Ansible version 2.4 and newer have the capability to manage earlier operating systems that have Python 2.6 or higher installed. This feature enables efficient management and support for a wide range of systems while maintaining compatibility..

The official Ansible documentation provides detailed instructions tailored specifically to different OS types.

Setting up the configuration file

Ansible allows for the customization of specific settings through the use of a configuration file called ‘ansible.cfg’. While the default configuration should meet the needs of most users, there may be occasions where adjustments are desired.

The reference documentation provides a comprehensive list of paths where configuration files are searched. By refining your setup, you can tailor your Ansible experience to match your unique requirements.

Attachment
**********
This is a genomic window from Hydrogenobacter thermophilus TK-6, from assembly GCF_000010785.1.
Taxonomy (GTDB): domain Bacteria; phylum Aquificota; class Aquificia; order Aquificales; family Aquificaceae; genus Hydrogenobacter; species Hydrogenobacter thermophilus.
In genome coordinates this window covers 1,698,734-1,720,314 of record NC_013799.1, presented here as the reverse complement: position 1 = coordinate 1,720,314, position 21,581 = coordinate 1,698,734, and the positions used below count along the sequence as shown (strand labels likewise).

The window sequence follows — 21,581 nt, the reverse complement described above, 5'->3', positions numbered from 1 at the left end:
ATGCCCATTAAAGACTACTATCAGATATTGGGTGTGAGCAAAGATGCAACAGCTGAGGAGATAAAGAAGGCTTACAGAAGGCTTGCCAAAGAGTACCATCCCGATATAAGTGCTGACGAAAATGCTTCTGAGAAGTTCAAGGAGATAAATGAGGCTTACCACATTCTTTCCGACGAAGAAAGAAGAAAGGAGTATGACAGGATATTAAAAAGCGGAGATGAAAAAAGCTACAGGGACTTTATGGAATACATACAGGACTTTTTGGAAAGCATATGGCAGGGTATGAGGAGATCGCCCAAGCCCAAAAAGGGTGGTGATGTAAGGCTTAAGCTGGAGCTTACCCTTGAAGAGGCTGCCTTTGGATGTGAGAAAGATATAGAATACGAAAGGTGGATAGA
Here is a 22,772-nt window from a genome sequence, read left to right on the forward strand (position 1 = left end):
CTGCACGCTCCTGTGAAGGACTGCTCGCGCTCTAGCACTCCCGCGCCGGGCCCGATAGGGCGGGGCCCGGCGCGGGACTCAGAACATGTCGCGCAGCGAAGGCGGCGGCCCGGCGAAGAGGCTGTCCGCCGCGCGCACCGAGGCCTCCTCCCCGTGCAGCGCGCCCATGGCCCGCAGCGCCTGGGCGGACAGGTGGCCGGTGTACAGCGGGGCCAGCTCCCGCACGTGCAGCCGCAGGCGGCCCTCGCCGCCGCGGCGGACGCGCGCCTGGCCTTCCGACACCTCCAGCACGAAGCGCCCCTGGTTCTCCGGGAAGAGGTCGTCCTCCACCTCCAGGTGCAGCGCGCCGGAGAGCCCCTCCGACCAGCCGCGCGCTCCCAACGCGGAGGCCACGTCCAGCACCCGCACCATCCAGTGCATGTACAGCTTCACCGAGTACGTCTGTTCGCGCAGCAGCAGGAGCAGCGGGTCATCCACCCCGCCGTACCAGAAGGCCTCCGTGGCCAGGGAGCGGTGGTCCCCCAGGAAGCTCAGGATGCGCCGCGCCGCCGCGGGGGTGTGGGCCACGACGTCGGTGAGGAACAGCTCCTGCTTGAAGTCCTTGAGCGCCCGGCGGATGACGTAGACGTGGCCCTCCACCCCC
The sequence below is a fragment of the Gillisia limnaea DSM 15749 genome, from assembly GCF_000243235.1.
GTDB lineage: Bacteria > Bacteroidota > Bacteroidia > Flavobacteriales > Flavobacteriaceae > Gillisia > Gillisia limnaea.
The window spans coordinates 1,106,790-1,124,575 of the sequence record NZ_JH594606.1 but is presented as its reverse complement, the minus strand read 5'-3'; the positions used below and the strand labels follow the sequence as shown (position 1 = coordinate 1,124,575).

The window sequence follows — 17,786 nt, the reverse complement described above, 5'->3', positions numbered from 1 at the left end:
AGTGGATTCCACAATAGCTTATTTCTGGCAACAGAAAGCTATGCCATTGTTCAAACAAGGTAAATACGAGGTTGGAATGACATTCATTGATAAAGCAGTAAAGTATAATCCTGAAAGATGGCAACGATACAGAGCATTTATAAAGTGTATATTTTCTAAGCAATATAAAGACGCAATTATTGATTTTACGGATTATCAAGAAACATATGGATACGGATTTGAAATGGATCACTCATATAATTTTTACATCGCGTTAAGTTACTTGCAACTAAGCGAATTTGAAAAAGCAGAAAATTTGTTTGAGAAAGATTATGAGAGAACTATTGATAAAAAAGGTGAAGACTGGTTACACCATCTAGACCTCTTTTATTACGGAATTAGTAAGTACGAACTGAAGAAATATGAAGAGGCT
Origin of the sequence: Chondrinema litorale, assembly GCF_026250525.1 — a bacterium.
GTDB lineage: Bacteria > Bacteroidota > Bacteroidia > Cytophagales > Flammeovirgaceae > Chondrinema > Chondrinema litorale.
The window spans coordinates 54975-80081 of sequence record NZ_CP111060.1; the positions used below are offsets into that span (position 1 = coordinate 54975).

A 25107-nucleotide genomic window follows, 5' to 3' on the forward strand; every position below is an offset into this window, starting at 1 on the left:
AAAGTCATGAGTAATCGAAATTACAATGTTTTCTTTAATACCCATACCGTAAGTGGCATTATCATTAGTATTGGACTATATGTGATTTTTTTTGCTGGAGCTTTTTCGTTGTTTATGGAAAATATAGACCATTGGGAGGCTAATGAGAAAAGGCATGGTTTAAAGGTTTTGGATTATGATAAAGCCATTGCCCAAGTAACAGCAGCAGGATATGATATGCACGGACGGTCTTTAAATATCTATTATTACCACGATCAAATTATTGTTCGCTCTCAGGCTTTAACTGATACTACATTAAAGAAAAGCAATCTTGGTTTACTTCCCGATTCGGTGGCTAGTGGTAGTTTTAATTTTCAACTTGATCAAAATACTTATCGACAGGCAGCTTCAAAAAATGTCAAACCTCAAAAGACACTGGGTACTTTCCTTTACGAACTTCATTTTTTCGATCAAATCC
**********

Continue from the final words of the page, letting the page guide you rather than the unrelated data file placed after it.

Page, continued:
By installing Ansible from a package manager, the latest ‘ansible.cfg’ file should be present in ‘/etc/ansible’, possibly as a ‘.rpmnew’ file (or other) as appropriate in the case of updates.

Writing Your First Playbook

Moving forward after getting Ansible installed comes writing your initial playbook – essentially creating scripts defining what tasks should run against which hosts in order to achieve the desired state configuration across managed nodes.

A playbook leverages YAML syntax designed around human readability, simplifying things even if programming isn’t really your thing. You create Ansible playbooks specifying ‘plays’ each containing a list of tasks (an individual Ansible command) executed sequentially. These tasks call modules, reusable chunks of code performing specific actions like user account creation, service management, etc.